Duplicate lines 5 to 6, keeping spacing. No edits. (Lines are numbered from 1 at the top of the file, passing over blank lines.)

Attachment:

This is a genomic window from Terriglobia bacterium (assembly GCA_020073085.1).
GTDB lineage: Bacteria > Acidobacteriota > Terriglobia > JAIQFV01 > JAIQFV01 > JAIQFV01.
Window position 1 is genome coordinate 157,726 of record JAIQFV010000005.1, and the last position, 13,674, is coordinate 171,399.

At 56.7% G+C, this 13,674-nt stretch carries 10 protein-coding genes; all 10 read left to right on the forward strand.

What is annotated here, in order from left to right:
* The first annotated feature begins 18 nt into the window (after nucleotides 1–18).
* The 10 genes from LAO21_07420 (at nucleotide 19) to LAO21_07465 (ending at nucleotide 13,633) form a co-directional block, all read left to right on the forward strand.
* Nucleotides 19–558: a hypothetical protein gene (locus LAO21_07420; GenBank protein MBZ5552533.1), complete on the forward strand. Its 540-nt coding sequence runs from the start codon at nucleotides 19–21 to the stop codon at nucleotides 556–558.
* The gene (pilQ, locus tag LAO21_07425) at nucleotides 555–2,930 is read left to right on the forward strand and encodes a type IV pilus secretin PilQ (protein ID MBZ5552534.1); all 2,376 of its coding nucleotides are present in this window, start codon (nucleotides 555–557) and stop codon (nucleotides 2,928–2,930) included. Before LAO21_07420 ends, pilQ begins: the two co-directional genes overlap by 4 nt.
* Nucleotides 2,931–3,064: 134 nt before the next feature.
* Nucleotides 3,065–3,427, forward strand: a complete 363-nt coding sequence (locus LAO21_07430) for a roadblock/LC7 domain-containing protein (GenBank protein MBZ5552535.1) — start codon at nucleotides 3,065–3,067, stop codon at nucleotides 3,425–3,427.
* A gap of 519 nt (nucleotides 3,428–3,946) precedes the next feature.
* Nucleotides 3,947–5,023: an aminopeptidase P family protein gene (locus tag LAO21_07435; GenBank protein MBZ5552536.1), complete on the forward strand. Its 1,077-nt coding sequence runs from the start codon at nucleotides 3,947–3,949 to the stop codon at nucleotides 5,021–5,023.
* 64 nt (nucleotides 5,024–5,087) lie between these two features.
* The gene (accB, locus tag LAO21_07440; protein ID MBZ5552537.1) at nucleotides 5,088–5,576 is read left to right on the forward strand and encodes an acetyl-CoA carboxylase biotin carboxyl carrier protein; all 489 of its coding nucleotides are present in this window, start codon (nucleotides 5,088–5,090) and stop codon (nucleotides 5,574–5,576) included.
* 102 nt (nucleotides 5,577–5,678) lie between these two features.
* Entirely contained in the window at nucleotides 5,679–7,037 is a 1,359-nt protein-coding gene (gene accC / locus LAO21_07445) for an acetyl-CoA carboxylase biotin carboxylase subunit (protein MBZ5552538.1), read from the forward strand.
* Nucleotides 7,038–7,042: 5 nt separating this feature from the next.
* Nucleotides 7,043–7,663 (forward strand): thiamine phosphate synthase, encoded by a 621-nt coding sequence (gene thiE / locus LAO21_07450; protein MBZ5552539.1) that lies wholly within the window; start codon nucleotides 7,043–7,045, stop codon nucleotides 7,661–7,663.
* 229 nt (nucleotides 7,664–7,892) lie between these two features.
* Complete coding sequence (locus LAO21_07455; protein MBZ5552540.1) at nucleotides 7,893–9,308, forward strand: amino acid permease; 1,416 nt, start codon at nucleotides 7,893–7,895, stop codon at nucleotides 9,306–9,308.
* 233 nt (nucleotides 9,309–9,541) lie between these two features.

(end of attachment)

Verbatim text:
What is annotated here, in order from left to right:
* The first annotated feature begins 18 nt into the window (after nucleotides 1–18).